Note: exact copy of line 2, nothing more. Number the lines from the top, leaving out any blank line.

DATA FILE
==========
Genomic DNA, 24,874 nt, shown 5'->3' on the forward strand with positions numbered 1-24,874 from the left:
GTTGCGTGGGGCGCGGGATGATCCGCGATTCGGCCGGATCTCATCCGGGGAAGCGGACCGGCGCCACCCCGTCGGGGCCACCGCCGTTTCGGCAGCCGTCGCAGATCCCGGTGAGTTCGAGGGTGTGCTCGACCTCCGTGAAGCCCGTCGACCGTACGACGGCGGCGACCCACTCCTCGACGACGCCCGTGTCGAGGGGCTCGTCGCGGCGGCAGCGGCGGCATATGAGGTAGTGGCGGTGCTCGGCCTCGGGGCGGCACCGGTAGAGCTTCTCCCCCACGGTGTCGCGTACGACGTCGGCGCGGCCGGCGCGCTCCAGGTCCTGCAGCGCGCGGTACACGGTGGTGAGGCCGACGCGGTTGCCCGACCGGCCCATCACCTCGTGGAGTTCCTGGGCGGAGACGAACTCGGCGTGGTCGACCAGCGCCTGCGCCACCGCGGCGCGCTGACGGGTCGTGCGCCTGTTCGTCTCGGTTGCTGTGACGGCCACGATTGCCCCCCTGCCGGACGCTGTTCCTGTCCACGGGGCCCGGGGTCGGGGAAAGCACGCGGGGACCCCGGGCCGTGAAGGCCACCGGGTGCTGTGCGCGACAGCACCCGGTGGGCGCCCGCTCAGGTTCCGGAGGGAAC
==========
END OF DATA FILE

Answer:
GTTGCGTGGGGCGCGGGATGATCCGCGATTCGGCCGGATCTCATCCGGGGAAGCGGACCGGCGCCACCCCGTCGGGGCCACCGCCGTTTCGGCAGCCGTCGCAGATCCCGGTGAGTTCGAGGGTGTGCTCGACCTCCGTGAAGCCCGTCGACCGTACGACGGCGGCGACCCACTCCTCGACGACGCCCGTGTCGAGGGGCTCGTCGCGGCGGCAGCGGCGGCATATGAGGTAGTGGCGGTGCTCGGCCTCGGGGCGGCACCGGTAGAGCTTCTCCCCCACGGTGTCGCGTACGACGTCGGCGCGGCCGGCGCGCTCCAGGTCCTGCAGCGCGCGGTACACGGTGGTGAGGCCGACGCGGTTGCCCGACCGGCCCATCACCTCGTGGAGTTCCTGGGCGGAGACGAACTCGGCGTGGTCGACCAGCGCCTGCGCCACCGCGGCGCGCTGACGGGTCGTGCGCCTGTTCGTCTCGGTTGCTGTGACGGCCACGATTGCCCCCCTGCCGGACGCTGTTCCTGTCCACGGGGCCCGGGGTCGGGGAAAGCACGCGGGGACCCCGGGCCGTGAAGGCCACCGGGTGCTGTGCGCGACAGCACCCGGTGGGCGCCCGCTCAGGTTCCGGAGGGAAC